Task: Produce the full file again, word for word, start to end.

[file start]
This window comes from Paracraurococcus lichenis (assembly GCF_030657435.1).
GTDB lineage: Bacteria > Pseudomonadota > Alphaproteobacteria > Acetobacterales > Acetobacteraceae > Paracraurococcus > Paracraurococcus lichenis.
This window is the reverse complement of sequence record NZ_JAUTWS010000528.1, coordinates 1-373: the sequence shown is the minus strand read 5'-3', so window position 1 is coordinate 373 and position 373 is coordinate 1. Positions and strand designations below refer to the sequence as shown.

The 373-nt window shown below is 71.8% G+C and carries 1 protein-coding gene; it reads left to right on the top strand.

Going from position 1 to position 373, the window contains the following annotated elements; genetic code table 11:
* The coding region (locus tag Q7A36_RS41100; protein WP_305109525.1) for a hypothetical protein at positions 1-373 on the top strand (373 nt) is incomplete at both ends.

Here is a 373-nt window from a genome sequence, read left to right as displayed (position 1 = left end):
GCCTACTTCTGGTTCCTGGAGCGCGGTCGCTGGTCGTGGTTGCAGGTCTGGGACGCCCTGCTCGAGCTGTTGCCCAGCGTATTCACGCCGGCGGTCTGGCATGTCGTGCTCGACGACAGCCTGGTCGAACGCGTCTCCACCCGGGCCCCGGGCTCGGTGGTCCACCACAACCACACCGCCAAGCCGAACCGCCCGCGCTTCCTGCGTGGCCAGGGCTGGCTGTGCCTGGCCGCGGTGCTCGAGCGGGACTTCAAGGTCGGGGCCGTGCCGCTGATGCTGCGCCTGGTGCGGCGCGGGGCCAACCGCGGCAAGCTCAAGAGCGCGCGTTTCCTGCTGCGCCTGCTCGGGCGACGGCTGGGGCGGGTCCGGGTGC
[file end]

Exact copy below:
This window comes from Paracraurococcus lichenis (assembly GCF_030657435.1).
GTDB lineage: Bacteria > Pseudomonadota > Alphaproteobacteria > Acetobacterales > Acetobacteraceae > Paracraurococcus > Paracraurococcus lichenis.
This window is the reverse complement of sequence record NZ_JAUTWS010000528.1, coordinates 1-373: the sequence shown is the minus strand read 5'-3', so window position 1 is coordinate 373 and position 373 is coordinate 1. Positions and strand designations below refer to the sequence as shown.

The 373-nt window shown below is 71.8% G+C and carries 1 protein-coding gene; it reads left to right on the top strand.

Going from position 1 to position 373, the window contains the following annotated elements; genetic code table 11:
* The coding region (locus tag Q7A36_RS41100; protein WP_305109525.1) for a hypothetical protein at positions 1-373 on the top strand (373 nt) is incomplete at both ends.

Here is a 373-nt window from a genome sequence, read left to right as displayed (position 1 = left end):
GCCTACTTCTGGTTCCTGGAGCGCGGTCGCTGGTCGTGGTTGCAGGTCTGGGACGCCCTGCTCGAGCTGTTGCCCAGCGTATTCACGCCGGCGGTCTGGCATGTCGTGCTCGACGACAGCCTGGTCGAACGCGTCTCCACCCGGGCCCCGGGCTCGGTGGTCCACCACAACCACACCGCCAAGCCGAACCGCCCGCGCTTCCTGCGTGGCCAGGGCTGGCTGTGCCTGGCCGCGGTGCTCGAGCGGGACTTCAAGGTCGGGGCCGTGCCGCTGATGCTGCGCCTGGTGCGGCGCGGGGCCAACCGCGGCAAGCTCAAGAGCGCGCGTTTCCTGCTGCGCCTGCTCGGGCGACGGCTGGGGCGGGTCCGGGTGC